Quentin Tarantino Considering An Even Longer Cut Of ONCE UPON A TIME IN HOLLYWOOD

That Cannes cut ain't locked quite yet (say that three times fast).

Quentin Tarantino's Once Upon a Time... in Hollywood premiered to an almost universally positive response at the Cannes Film Festival earlier this week (it's sitting at 96% on Rotten Tomatoes as of this writing; you can read our review here), but that isn't to say that some viewers didn't have notes. Among these notes: the suggestion that Tarantino's latest could stand to lose a few minutes in the ol' editing bay. 

One person who doesn't seem inclined to agree with this take: Quentin Tarantino, who - in a new interview with IndieWire's Anne Thompson - suggests the version of Once Upon a Time... in Hollywood hitting theaters in July might be even longer than the two-hour, thirty-nine minute cut which premiered at Cannes.

Says Tarantino:

“I wouldn’t take anything else out. I’m going to explore possibly putting something back in. If anything, I wanted to go to Cannes too short. if I’m going to err, I’m going to err on too tight.”

Sony head Tom Rothman seems happy to let Tarantino do as he will:

“It’s his movie. We’re privileged to be along for the ride. It’s a Quentin Tarantino film. It’s entirely in his very capable hands.”

What might these extra scenes entail? That remains unclear, but IndieWire says scenes were cut across the board, including ones featuring Al Pacino, Scoot McNairy and a sequence that would find Leonardo DiCaprio's Rick Dalton starring in "an alternate version of The Great Escape". Tarantino says he's exploring the possibility of putting "something" back into the movie, so it could be any of the above. Could be something else entirely. We won't know until we see what Once Upon a Time... in Hollywood's theatrical release looks like.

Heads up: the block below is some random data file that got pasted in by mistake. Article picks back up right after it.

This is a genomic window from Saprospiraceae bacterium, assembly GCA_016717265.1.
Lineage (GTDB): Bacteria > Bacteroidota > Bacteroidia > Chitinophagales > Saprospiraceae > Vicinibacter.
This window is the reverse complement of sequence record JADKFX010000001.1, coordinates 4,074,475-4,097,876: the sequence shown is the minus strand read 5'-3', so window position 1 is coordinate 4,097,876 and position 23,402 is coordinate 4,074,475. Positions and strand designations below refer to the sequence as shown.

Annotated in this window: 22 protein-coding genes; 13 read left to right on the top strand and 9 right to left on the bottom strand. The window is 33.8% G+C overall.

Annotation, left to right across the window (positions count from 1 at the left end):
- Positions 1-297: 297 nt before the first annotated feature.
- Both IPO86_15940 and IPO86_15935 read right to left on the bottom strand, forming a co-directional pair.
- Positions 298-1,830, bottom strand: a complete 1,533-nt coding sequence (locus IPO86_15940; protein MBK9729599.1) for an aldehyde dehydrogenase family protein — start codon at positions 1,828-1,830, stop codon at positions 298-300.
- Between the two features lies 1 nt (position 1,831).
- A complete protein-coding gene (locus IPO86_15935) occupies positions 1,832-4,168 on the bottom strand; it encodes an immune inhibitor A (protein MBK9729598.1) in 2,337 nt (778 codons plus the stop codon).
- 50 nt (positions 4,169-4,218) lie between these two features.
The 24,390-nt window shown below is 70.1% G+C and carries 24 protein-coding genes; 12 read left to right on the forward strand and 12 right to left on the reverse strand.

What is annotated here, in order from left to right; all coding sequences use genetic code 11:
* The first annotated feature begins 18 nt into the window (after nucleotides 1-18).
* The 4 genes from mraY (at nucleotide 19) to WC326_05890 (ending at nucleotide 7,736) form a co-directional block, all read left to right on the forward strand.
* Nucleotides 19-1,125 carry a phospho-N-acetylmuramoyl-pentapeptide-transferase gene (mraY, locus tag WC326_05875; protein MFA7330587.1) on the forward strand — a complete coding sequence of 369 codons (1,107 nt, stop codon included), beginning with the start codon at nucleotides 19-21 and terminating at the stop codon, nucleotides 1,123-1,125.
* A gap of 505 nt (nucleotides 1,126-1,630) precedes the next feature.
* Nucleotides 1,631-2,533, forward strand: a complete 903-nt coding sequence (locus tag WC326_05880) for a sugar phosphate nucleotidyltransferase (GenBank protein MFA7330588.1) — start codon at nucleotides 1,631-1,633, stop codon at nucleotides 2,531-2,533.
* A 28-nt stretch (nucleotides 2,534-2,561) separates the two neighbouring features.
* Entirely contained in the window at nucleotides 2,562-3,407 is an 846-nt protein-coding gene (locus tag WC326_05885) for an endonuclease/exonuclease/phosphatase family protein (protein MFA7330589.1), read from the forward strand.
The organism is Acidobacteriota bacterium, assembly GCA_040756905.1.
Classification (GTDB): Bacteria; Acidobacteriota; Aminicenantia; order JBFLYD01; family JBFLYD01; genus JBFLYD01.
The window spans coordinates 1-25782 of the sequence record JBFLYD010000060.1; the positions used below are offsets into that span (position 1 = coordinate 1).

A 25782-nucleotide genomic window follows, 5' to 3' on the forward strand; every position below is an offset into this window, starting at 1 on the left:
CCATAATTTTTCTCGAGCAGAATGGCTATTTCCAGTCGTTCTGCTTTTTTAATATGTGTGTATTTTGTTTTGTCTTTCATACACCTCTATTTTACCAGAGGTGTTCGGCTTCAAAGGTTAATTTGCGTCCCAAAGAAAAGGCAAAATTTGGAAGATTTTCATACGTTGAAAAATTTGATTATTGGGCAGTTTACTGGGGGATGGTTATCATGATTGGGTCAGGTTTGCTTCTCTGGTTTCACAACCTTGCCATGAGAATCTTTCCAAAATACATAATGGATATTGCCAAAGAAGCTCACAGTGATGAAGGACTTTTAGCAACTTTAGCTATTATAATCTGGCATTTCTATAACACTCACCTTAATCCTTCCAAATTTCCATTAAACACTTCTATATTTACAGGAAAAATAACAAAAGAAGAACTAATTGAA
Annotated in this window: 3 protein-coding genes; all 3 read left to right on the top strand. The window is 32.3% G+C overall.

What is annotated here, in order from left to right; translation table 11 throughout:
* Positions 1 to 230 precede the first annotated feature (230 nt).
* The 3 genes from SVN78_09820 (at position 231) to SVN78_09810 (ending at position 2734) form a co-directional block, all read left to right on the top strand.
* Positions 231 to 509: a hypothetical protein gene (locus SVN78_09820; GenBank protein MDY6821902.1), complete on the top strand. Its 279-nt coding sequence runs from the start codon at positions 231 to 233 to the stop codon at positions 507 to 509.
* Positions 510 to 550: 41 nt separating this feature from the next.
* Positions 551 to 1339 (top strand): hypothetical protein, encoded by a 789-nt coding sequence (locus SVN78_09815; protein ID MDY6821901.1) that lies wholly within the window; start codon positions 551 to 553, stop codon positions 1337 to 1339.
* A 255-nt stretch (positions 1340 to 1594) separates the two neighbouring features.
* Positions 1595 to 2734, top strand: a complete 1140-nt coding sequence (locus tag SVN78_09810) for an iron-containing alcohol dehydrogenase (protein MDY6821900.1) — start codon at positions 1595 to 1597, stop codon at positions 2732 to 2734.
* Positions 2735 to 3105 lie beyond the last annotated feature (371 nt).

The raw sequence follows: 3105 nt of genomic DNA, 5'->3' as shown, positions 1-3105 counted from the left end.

Tarantino's never shied away from recutting his own films (in fact, he recently re-cut The Hateful Eight into a four-chapter "TV series" for Netflix, and also recut Inglorious Basterds after its Cannes premiere in 2009), so none of this is terribly surprising. It's also not terribly upsetting: we're never gonna argue for less Tarantino content here at BMD. If the man wants to make the movie three hours long, we say: let him. Hell, make it five hours. We're not scared.

Anyway, nothing further to report at this time, but we're eager to learn more about Once Upon a Time... in Hollywood and the changes it undergoes (or doesn't undergo!) en route to its July 26th arrival in theaters. Please take this opportunity to engage in Once Upon a Time... in Hollywood discourse in the comments below. That seems to be a thing people are eager to do today.

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